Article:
Policy & Practice Briefs

The Policy & Practice Brief series forms part of ACCORD's knowledge production work to inform peacemaking, peacekeeping and peacebuilding. They aim to provide succinct, rigorous and accessible recommendations to policy makers and practitioners and to stimulate informed and relevant debate to promote dialogue as a way to peacefully resolve conflict. Each issue draws on field research or the outcomes of thematic events, with analysis underpinned by rigorous research, academic theory and methods. 

Strategies to prevent and manage electoral violence

Considerations for policy

Policy and Practice Brief 1

This Policy and Practice Brief offers insights for policymakers regarding strategies to prevent and manage electoral violence. It forms part of ACCORD’s research and interventions on elections and violence. Our work seeks to inform interventions by governments and civil society and assist to prevent and manage electoral violence.

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Executive Summary

Electoral violence is a sub-category of political violence, which deserves special consideration from the policy community. Indeed, electoral violence has received increasing international attention in recent years due to the devastating effects of outbreaks of violence in Kenya, Zimbabwe and Afghanistan around elections. The notion of violence-free elections is encapsulated in the term ‘free and fair’ elections, serving as a benchmark for determining the legitimacy of elections.Efforts by local and international actors include electoral assistance, peacekeeping and monitoring missions, civic and voter education. Yet, understanding of the consequences of specific strategies and how their returns can be maximised, remains limited.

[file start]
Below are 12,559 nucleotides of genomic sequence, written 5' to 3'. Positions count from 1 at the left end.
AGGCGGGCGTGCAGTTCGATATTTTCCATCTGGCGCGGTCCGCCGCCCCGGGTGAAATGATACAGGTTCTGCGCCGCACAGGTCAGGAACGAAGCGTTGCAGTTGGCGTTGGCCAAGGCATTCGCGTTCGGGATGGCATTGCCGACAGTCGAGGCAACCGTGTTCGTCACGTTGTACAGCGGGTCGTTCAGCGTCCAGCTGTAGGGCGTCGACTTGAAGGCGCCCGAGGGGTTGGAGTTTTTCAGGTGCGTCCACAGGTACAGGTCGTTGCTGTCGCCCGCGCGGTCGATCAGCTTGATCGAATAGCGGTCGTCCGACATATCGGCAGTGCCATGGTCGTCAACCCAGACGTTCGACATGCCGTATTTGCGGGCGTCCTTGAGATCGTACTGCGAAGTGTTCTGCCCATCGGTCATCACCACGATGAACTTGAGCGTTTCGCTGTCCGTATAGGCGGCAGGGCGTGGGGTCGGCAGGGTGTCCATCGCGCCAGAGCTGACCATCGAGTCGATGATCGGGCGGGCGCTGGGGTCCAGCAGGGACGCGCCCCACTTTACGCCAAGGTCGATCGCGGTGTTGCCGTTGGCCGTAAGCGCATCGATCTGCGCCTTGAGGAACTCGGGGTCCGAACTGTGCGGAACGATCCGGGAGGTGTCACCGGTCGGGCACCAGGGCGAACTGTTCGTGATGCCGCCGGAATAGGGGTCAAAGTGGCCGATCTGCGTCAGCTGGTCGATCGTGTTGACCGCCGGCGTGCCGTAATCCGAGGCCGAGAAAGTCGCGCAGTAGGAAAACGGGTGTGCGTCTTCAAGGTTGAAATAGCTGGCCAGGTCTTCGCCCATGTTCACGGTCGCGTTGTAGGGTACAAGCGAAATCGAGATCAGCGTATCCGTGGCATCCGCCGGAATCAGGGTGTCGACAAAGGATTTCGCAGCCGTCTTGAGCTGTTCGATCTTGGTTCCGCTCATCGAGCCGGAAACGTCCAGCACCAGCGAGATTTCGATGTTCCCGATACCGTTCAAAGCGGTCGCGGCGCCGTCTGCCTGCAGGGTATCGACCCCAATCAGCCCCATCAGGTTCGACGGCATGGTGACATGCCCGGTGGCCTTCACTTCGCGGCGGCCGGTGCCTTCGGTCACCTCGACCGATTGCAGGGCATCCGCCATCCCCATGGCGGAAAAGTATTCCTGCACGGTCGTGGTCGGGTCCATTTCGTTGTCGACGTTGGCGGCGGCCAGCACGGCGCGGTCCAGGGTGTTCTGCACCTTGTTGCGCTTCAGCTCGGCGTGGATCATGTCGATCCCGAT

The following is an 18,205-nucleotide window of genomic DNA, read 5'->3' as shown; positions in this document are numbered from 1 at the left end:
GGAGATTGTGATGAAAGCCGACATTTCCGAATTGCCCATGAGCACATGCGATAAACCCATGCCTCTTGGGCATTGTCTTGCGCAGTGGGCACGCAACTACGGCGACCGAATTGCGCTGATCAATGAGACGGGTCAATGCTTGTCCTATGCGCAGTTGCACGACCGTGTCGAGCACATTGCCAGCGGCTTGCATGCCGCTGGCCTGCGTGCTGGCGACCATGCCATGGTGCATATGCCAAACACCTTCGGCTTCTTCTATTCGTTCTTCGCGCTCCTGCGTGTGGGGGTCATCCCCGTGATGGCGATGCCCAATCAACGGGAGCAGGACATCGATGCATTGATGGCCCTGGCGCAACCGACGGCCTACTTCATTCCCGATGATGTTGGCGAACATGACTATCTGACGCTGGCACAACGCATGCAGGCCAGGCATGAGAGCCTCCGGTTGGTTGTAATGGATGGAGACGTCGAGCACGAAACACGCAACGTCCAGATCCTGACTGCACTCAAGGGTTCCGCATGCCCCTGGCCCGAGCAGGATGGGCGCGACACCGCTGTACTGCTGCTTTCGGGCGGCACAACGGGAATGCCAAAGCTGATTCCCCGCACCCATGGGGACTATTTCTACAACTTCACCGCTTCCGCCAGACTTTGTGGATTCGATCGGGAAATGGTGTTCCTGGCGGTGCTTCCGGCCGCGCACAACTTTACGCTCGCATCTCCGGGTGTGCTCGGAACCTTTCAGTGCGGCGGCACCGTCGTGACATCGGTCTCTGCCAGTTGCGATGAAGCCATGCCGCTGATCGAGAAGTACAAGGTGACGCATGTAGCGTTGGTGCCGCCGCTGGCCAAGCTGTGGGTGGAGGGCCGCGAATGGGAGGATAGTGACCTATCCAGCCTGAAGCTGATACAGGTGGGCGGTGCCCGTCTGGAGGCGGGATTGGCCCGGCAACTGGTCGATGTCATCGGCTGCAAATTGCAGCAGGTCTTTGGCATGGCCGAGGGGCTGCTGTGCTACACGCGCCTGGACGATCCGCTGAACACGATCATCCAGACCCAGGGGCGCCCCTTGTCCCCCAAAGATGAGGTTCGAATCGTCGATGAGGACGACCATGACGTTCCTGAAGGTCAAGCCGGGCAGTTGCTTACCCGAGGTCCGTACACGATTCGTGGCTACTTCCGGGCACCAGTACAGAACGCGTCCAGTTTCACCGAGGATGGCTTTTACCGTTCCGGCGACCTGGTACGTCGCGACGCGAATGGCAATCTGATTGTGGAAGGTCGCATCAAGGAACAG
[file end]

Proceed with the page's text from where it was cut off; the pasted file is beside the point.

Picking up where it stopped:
The main conclusion of this policy brief points to a re-evaluation of conflict management and preventive strategies and highlights five recommendations:

  1. Victims need to be better taken into account and cared for;
  2. Monitoring and education are activities that need to be carried out on a long-term basis;
  3. Conflict-mitigation measures should be included in the electoral process design;
  4. To ensure security, a balance between deterrence and confidence building has to be found; and
  5. To improve peacebuilding around election times, the multiple actors involved need to coordinate activities to avoid overlap and to identify policy gaps.